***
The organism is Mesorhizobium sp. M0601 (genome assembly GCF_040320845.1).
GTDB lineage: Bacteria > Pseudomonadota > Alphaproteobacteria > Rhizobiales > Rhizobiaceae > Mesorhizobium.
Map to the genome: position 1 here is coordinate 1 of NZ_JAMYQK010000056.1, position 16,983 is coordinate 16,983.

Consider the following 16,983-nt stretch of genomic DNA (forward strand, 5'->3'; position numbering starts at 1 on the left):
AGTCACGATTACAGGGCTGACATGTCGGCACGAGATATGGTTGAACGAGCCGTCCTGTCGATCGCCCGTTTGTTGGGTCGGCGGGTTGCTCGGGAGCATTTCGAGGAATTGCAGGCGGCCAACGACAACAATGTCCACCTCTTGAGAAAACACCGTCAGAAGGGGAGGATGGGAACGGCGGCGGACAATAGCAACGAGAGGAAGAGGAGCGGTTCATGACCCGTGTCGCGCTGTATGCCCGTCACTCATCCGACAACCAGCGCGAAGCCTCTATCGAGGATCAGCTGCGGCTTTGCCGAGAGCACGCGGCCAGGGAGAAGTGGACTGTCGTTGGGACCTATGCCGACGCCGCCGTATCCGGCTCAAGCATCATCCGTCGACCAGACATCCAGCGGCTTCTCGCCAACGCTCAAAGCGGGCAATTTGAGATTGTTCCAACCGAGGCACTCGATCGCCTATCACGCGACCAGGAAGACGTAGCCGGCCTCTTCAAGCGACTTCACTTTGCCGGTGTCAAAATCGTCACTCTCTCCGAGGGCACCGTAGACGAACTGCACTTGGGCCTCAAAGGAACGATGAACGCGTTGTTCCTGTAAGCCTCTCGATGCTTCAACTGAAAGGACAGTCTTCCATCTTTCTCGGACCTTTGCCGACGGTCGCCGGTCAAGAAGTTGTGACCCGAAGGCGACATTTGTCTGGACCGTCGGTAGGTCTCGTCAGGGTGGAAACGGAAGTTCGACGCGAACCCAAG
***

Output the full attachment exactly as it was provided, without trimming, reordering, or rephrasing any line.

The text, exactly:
The organism is Mesorhizobium sp. M0601 (genome assembly GCF_040320845.1).
GTDB lineage: Bacteria > Pseudomonadota > Alphaproteobacteria > Rhizobiales > Rhizobiaceae > Mesorhizobium.
Map to the genome: position 1 here is coordinate 1 of NZ_JAMYQK010000056.1, position 16,983 is coordinate 16,983.

Consider the following 16,983-nt stretch of genomic DNA (forward strand, 5'->3'; position numbering starts at 1 on the left):
AGTCACGATTACAGGGCTGACATGTCGGCACGAGATATGGTTGAACGAGCCGTCCTGTCGATCGCCCGTTTGTTGGGTCGGCGGGTTGCTCGGGAGCATTTCGAGGAATTGCAGGCGGCCAACGACAACAATGTCCACCTCTTGAGAAAACACCGTCAGAAGGGGAGGATGGGAACGGCGGCGGACAATAGCAACGAGAGGAAGAGGAGCGGTTCATGACCCGTGTCGCGCTGTATGCCCGTCACTCATCCGACAACCAGCGCGAAGCCTCTATCGAGGATCAGCTGCGGCTTTGCCGAGAGCACGCGGCCAGGGAGAAGTGGACTGTCGTTGGGACCTATGCCGACGCCGCCGTATCCGGCTCAAGCATCATCCGTCGACCAGACATCCAGCGGCTTCTCGCCAACGCTCAAAGCGGGCAATTTGAGATTGTTCCAACCGAGGCACTCGATCGCCTATCACGCGACCAGGAAGACGTAGCCGGCCTCTTCAAGCGACTTCACTTTGCCGGTGTCAAAATCGTCACTCTCTCCGAGGGCACCGTAGACGAACTGCACTTGGGCCTCAAAGGAACGATGAACGCGTTGTTCCTGTAAGCCTCTCGATGCTTCAACTGAAAGGACAGTCTTCCATCTTTCTCGGACCTTTGCCGACGGTCGCCGGTCAAGAAGTTGTGACCCGAAGGCGACATTTGTCTGGACCGTCGGTAGGTCTCGTCAGGGTGGAAACGGAAGTTCGACGCGAACCCAAG